Where: at school
When: Monday morning, first day after a 1 month break
Well, the kids hadn't worked on the challenges I posted here, so we worked on them in class.
Homework: work on challenge 3
This challenge is to reproduce the spiral below. They all made some progress and I am keen to see what they can figure out. Having reviewed my own code, I expect they will produce something more elegant than what I wrote.
Notes from today
As usual, they all did well with some finding different tasks easier and others harder. Mainly, I think it was an effective refresh of some things they might have forgotten and helped me assess where they are starting for this term.
Challenge 2: They all did this first. I think they enjoy replicating a block of code and then experimenting with it. If I hadn't pushed them to move on, they would have been stuck playing with this for the whole session.
Challenge 1: All of them found it pretty easy to figure out what code was missing from the two short programs. Also, they were able to copy and save the code, demonstrating that they haven't forgotten how to move around the system.
Kan did the most experimenting with code and came up with some really interesting stars by increasing the number of iterations on the star loop. For next time, I will ask them about some of these patterns, compare what would happen with a 5 or 6 pointed star and see if we can figure out why they get created.
Challenge 3: They all found this to be hard and have only started making progress. The key point is that they remember how to use for loops, but will need to be reminded of the different ways they can be structured and how they can be put together.
Feedback form
At the end of each class, I will ask them to fill out a short feedback form:
(1) Two things they learned:
They all said they learned how to make a submarine and many mentioned fixing the missing line programs from challenge 1.
Refresh of how to use for loops
Some talked about learning how to debug their programs when they made a mistake
(2) One question they have about the lesson or 1 new question they have because of the lesson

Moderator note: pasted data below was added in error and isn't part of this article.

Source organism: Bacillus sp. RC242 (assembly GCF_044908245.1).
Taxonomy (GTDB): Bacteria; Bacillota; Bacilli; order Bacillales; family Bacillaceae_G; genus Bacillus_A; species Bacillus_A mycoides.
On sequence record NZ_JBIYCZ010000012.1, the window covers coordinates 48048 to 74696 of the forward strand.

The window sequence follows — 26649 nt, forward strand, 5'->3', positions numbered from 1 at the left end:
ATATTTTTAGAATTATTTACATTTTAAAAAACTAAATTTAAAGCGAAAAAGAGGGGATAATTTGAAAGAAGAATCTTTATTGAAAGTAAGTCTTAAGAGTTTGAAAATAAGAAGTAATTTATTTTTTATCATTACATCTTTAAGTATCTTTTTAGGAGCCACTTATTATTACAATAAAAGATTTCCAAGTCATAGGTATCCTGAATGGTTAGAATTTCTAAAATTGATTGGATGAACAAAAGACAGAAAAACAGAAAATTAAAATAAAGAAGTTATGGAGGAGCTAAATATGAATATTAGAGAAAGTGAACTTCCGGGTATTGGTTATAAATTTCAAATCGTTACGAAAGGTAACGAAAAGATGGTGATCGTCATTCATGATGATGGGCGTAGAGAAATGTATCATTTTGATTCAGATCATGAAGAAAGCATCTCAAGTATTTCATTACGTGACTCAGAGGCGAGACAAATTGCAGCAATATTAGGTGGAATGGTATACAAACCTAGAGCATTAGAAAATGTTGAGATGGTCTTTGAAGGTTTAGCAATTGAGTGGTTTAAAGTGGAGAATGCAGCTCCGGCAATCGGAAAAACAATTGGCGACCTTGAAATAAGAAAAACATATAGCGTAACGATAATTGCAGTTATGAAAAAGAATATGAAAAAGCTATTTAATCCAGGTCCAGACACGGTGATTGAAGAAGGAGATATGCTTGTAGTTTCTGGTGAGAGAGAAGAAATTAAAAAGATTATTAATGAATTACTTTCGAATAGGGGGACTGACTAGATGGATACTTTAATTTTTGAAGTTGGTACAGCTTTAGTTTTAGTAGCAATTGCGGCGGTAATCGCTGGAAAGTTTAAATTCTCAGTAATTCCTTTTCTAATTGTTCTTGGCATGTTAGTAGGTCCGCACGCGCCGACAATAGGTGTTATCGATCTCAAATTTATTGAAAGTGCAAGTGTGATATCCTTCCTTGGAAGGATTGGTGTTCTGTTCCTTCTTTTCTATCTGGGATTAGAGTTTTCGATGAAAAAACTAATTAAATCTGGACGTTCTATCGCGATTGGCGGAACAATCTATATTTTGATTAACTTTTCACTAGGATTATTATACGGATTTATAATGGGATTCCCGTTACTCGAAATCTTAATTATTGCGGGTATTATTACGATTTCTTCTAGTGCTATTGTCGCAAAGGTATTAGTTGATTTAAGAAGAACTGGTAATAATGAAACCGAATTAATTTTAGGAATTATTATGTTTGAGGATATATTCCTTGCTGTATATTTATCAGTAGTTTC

Everyone asked some variation of how to make the spiral, either how do we make it larger as we iterate or how do we change colors?
(3) One piece of feedback about what we did in class today
- Like making the submarine
- I liked working on the spiral
- I don't like doing calculations because they are hard and made me tired
- Don't like making the spiral because it is hard and uses too many techniques
Square One TV (A talking math with your kids experience)
who: whole family
when: dinner (and then at odd times for the next week)
what did we use: internet connected TV
So, you've been reading Talking Math with Your Kids and are eager to kick off some chats? Here's one effortless cheat that has led to many conversations in our house.
Let's Play Math had a link to a Square One TV skit that reminded me about the show. Of course, I loved it as a kid and have been pleased to find that I enjoy it just as much now. I had to introduce these to my kids.
This is the one we watched:
Some parts of the presentation haven't really kept up with the times, I admit, and the youtube video quality is low, so I think there's a lot the kids don't catch. However, it has led to a lot of interesting follow-up discussions and not necessarily about the most typically entertaining parts of the show. For example, when we got to this point, suddenly the kids were quite and focused:
What was so interesting? A grey screen with an equation and enough space to promise more equations! After this segment played, we paused the video and had a good chat about it. J2 was particularly excited and explained the patterns he saw. Over the next several days, he returned to these equations and added steps to the sequence.